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From r..@covalent.net
Subject Re: cvs commit: apache-2.0/src/main http_protocol.c
Date Thu, 12 Oct 2000 16:04:04 GMT

> I'm not sure I agree with this design point.  
> 
> What is the purpose other than avoiding ap_get_client_block() from
> having to hold onto extra data?

The purpose is to avoid one filter from having to push data back to
another filter.  This goes back to the fact that if we get too much data
in ap_get_client_block, then we are all of a sudden reading the next
request.  That is unacceptable.  It isn't a question of
ap_get_client_block having to hold the extra data, it is a question of
get_client_block being the thing that understands the protocol, and
enforcing our abiding by the protocol.

> A filter may want to give a bucket with indeterminate length (e.g., a
> pipe bucket) to the caller.  How do we the limit the amount of data in
> this case?

This isn't allowed at all.  The thing is, ap_get_client_block KNOWS how
much data it can expect.  It knows this because there are headers that
tell it "here is how much data is in the body" or "here is how much data
is in this chunk of the body".  If ap_get_client block gets more than that
amount of data, then there is the real possability that we will read past
the end of the request.

> It seems better that filters deliver data in amounts which make sense
> to them.  In the case that the receiving filter can't deal with all of
> it, the receiving filter (or ap_get_client_block() in this basket
> case) will have to save it aside.

How do you know when you have hit the end of the request?  There are only
three solutions.

1)  Implement an all-knowing filter
2)  Allow push-back from one filter to another
3)  Specify the max amount of data allowed to be read.

1 won't be maintainable into the future.  

2 is a scary design, because it allows two filters access to the same
brigade at the same time.  Sooner or later, we will clobber data that way.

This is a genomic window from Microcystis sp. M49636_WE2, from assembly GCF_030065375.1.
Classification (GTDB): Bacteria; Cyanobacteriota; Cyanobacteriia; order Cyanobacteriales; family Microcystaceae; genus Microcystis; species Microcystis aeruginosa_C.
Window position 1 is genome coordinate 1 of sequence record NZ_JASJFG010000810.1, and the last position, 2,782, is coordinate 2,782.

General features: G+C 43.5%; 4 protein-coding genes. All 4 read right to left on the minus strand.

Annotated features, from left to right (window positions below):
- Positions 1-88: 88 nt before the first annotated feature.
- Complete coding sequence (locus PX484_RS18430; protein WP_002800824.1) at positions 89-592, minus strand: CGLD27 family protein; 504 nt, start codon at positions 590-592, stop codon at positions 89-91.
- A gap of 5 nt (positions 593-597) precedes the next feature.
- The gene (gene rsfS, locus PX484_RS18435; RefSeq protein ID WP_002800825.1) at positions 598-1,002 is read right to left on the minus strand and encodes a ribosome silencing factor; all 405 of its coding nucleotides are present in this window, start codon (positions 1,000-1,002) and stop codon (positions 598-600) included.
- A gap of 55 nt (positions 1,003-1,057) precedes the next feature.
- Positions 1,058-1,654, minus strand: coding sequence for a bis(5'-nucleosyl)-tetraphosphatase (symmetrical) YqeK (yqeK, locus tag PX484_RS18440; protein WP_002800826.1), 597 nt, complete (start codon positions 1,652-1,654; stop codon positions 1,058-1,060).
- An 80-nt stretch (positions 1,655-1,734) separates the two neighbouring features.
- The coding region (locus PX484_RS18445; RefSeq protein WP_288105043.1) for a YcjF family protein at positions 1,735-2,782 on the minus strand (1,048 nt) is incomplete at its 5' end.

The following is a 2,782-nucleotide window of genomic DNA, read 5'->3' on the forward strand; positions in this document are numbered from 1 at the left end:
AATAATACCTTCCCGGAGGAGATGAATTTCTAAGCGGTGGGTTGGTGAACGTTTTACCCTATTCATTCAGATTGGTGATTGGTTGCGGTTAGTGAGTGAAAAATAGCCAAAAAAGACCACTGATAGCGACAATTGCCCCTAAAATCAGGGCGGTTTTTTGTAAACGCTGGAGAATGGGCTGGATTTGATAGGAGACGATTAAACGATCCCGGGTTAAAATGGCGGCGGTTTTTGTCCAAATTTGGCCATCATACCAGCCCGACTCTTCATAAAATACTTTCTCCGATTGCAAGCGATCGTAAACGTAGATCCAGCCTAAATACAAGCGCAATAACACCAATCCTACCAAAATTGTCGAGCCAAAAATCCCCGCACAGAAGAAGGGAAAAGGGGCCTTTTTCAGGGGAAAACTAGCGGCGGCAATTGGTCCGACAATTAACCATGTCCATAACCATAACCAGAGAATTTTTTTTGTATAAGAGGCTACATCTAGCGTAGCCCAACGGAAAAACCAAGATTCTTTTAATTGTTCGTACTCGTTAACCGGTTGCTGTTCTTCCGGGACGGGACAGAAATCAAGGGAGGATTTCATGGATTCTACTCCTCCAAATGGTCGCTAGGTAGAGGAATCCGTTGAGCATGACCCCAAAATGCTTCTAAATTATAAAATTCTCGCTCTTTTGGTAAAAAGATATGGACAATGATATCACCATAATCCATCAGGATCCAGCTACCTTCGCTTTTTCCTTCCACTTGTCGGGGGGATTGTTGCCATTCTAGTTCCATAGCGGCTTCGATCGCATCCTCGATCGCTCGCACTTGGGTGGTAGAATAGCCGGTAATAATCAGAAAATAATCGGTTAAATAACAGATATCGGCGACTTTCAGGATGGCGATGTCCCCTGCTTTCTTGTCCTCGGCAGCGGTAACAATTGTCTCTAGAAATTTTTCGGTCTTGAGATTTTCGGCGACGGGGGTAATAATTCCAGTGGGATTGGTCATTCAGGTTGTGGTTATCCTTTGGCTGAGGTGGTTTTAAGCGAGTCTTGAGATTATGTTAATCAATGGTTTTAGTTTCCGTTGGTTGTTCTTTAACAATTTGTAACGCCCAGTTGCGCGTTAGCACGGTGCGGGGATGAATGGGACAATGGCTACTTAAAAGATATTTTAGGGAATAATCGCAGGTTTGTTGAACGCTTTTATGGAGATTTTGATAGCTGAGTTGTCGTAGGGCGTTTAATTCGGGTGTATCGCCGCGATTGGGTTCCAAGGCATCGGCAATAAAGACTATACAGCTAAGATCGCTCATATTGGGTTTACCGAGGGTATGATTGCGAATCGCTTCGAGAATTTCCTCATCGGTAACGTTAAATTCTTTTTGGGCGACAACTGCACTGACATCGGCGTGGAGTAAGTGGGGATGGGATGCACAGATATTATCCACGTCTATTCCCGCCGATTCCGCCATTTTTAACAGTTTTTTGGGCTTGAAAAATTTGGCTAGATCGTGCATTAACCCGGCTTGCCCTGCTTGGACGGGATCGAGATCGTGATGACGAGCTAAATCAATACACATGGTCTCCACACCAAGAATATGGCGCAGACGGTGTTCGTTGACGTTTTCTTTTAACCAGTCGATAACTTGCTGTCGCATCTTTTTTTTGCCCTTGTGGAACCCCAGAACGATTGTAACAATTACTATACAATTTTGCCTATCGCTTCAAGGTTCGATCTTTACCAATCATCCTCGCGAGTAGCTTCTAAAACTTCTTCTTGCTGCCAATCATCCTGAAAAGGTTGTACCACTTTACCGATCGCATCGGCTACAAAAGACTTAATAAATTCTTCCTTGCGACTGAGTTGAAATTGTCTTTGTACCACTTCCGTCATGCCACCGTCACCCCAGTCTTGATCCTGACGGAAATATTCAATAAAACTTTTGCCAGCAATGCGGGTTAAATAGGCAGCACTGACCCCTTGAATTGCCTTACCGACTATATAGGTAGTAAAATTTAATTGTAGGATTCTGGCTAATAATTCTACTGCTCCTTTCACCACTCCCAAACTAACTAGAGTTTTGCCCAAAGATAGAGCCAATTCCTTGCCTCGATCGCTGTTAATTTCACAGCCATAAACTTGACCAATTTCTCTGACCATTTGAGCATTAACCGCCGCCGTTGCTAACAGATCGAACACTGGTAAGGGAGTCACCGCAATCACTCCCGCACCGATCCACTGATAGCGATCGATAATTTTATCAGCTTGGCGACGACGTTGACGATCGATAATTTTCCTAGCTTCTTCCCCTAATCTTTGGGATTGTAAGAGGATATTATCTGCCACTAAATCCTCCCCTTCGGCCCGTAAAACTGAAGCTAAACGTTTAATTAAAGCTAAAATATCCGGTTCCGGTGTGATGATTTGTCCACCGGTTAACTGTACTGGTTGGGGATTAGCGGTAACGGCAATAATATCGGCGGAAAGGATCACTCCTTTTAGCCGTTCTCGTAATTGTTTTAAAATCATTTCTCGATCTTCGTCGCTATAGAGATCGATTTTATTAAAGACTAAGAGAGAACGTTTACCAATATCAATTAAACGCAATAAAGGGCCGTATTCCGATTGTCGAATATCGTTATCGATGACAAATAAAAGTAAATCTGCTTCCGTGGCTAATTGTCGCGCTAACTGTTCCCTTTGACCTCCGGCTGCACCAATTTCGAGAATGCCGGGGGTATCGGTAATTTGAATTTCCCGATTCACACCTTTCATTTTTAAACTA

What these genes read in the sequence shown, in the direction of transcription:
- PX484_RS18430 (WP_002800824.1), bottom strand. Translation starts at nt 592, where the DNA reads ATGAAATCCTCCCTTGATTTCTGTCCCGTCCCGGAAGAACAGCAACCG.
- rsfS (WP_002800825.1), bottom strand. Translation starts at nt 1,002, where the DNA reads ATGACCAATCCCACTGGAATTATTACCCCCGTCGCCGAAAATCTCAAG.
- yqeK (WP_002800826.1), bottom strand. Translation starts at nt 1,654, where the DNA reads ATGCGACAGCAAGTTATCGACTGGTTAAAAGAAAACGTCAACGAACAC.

3 is what we are implementing.  Basically saying, http_filter understands
two modes, but not when we are in each mode.  We tell http_filter which
mode we are in by the arguements we pass to it.  This is just like using
c->remaining, except it is safer.

> While there are cases other than ap_get_client_block() when the caller
> of ap_get_next_brigade() is likely not to be able to use everything
> that comes back, often it is hard for a caller of ap_get_next_brigade()
> to tell the other filter how much it can take in terms of bytes, as
> whether or not anything would be "left over" depends on how/if the
> received data has to be transformed.

But that's fine.  Let's take an actual example, the gunzip
filter.  Ap_get_client_block says I want exactly 50 bytes of data, and it
calls gunzip with that information.  gunzip can request all the data
available at the time (it does this with AP_GET_ANY_AMOUNT [in my current
patch]).  Gunzip just can't return more than the 50 bytes it was asked
for.  It can buffer as much as it wants, assuming it is willing to take
responsability for not breaking the protocol.

Ryan

_______________________________________________________________________________
Ryan Bloom                        	rbb@apache.org
406 29th St.
San Francisco, CA 94131
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